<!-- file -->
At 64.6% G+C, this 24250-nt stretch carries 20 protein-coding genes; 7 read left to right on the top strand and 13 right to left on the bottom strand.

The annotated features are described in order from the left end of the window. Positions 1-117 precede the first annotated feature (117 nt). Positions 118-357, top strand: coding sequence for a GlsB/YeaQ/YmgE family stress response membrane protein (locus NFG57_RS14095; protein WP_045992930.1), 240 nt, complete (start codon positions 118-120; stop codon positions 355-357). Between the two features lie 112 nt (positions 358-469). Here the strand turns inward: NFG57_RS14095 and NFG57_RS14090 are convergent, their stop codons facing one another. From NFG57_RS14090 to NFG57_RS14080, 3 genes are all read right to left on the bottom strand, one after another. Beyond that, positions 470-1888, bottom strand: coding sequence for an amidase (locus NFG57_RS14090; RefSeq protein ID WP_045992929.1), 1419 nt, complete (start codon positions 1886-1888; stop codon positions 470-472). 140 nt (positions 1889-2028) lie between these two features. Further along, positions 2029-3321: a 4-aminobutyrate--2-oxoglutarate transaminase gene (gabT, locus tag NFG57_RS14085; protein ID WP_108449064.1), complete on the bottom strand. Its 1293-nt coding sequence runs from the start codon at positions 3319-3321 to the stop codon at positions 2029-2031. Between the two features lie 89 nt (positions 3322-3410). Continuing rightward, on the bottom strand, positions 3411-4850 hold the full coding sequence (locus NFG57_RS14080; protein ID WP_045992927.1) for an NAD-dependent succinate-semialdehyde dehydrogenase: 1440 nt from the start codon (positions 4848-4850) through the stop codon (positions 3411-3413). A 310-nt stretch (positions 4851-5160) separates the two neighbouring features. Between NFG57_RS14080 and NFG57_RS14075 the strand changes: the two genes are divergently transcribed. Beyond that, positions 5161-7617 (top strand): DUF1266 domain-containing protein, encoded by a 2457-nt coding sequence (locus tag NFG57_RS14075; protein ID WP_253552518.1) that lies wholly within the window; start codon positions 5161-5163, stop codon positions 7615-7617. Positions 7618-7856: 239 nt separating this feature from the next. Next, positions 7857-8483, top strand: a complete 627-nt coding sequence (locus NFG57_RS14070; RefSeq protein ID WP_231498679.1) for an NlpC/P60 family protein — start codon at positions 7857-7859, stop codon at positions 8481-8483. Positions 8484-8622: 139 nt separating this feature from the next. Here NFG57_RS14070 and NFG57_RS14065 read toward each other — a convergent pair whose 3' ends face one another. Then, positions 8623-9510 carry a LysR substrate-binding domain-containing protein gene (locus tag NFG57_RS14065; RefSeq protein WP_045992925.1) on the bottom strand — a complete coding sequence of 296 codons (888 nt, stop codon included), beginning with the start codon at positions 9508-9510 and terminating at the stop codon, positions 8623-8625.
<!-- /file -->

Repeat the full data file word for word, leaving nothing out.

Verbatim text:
At 64.6% G+C, this 24250-nt stretch carries 20 protein-coding genes; 7 read left to right on the top strand and 13 right to left on the bottom strand.

The annotated features are described in order from the left end of the window. Positions 1-117 precede the first annotated feature (117 nt). Positions 118-357, top strand: coding sequence for a GlsB/YeaQ/YmgE family stress response membrane protein (locus NFG57_RS14095; protein WP_045992930.1), 240 nt, complete (start codon positions 118-120; stop codon positions 355-357). Between the two features lie 112 nt (positions 358-469). Here the strand turns inward: NFG57_RS14095 and NFG57_RS14090 are convergent, their stop codons facing one another. From NFG57_RS14090 to NFG57_RS14080, 3 genes are all read right to left on the bottom strand, one after another. Beyond that, positions 470-1888, bottom strand: coding sequence for an amidase (locus NFG57_RS14090; RefSeq protein ID WP_045992929.1), 1419 nt, complete (start codon positions 1886-1888; stop codon positions 470-472). 140 nt (positions 1889-2028) lie between these two features. Further along, positions 2029-3321: a 4-aminobutyrate--2-oxoglutarate transaminase gene (gabT, locus tag NFG57_RS14085; protein ID WP_108449064.1), complete on the bottom strand. Its 1293-nt coding sequence runs from the start codon at positions 3319-3321 to the stop codon at positions 2029-2031. Between the two features lie 89 nt (positions 3322-3410). Continuing rightward, on the bottom strand, positions 3411-4850 hold the full coding sequence (locus NFG57_RS14080; protein ID WP_045992927.1) for an NAD-dependent succinate-semialdehyde dehydrogenase: 1440 nt from the start codon (positions 4848-4850) through the stop codon (positions 3411-3413). A 310-nt stretch (positions 4851-5160) separates the two neighbouring features. Between NFG57_RS14080 and NFG57_RS14075 the strand changes: the two genes are divergently transcribed. Beyond that, positions 5161-7617 (top strand): DUF1266 domain-containing protein, encoded by a 2457-nt coding sequence (locus tag NFG57_RS14075; protein ID WP_253552518.1) that lies wholly within the window; start codon positions 5161-5163, stop codon positions 7615-7617. Positions 7618-7856: 239 nt separating this feature from the next. Next, positions 7857-8483, top strand: a complete 627-nt coding sequence (locus NFG57_RS14070; RefSeq protein ID WP_231498679.1) for an NlpC/P60 family protein — start codon at positions 7857-7859, stop codon at positions 8481-8483. Positions 8484-8622: 139 nt separating this feature from the next. Here NFG57_RS14070 and NFG57_RS14065 read toward each other — a convergent pair whose 3' ends face one another. Then, positions 8623-9510 carry a LysR substrate-binding domain-containing protein gene (locus tag NFG57_RS14065; RefSeq protein WP_045992925.1) on the bottom strand — a complete coding sequence of 296 codons (888 nt, stop codon included), beginning with the start codon at positions 9508-9510 and terminating at the stop codon, positions 8623-8625.